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*The Title, Contents, and Index, will be given in the Number for March. Our Readers are requested to excuse the postponement.



FOR MARCH, 1824.

Art. 1. Private Correspondence of William Cowper, Esq. with several

of his most intimate Friends. Now first published from the Originals in the Possession of his Kinsman, John Johnson, LL.D. Rector of Yaxham with Welborne in Norfolk. In two Volumes.

8vo. pp. xxiv, 728. (2 Portraits) Price 11. 8s. London. 1824. W E suppose that there is now but one opinion as to the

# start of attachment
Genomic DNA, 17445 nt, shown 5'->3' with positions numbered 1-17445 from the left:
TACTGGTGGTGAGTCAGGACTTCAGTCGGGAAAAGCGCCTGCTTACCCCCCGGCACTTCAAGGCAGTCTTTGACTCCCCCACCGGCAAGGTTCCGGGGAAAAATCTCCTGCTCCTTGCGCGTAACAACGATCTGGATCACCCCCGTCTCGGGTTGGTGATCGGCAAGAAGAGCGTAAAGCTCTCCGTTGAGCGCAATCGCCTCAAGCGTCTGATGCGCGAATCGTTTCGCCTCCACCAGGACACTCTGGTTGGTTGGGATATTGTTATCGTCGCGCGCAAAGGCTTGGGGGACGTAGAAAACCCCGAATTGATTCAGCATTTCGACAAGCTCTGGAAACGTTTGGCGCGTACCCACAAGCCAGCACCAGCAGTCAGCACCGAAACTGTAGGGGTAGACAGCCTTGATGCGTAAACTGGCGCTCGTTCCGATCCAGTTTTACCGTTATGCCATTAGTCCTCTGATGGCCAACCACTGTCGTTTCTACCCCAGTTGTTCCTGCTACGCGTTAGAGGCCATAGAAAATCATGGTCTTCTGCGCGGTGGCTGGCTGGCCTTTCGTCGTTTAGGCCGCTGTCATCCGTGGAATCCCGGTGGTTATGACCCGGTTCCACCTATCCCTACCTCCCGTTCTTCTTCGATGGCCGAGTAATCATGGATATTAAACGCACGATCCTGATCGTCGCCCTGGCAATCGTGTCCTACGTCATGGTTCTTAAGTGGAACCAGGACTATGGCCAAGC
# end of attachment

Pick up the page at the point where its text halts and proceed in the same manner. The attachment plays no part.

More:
utter unfitness of Cowper's Biographer for the office which he assumed. It proved a lucrative one to himself, and the poor Poet had, in his friend William Hayley, a rich legatee. But, within the circle of his private friends, an individual could scarcely have been selected, less qualified to do justice to the memory of Cowper, whom, in his best days, he never knew, whose character he could not appreciate, and with whose inmost feelings he could have no sympathy. If we have a reader who retains a doubt on this point, the present publication will, we think, remove it. The letters contained in these volumes were equally submitted,' we are told, to the 'selecting hand of Mr. Hayley;' and without going the length of condemning him for not inserting the whole, (for many might unquestionably have been suppressed without any serious loss to the public,) it is impossible to account for his rejecting a large proportion of them, on any supposition creditable either to his head or to his heart. The reason of their being excluded, is, however, obvious : they would have shewn the want of fidelity in the Biographer. Their insertion would not have comported with that studied concealment of the morbid peculiarities of Cowper's mind, which a sickly delicacy or an unmanly fear of giving offence led him to adopt, and to which must be ascribed the prevalence of the most unfounded and prejudicial notions respecting the true source of Cowper's singular and afflictive malady. The present Editor adverts to this conduct on the part of Mr. Hayley, in the mildest terms. Vol. XXI. N. S.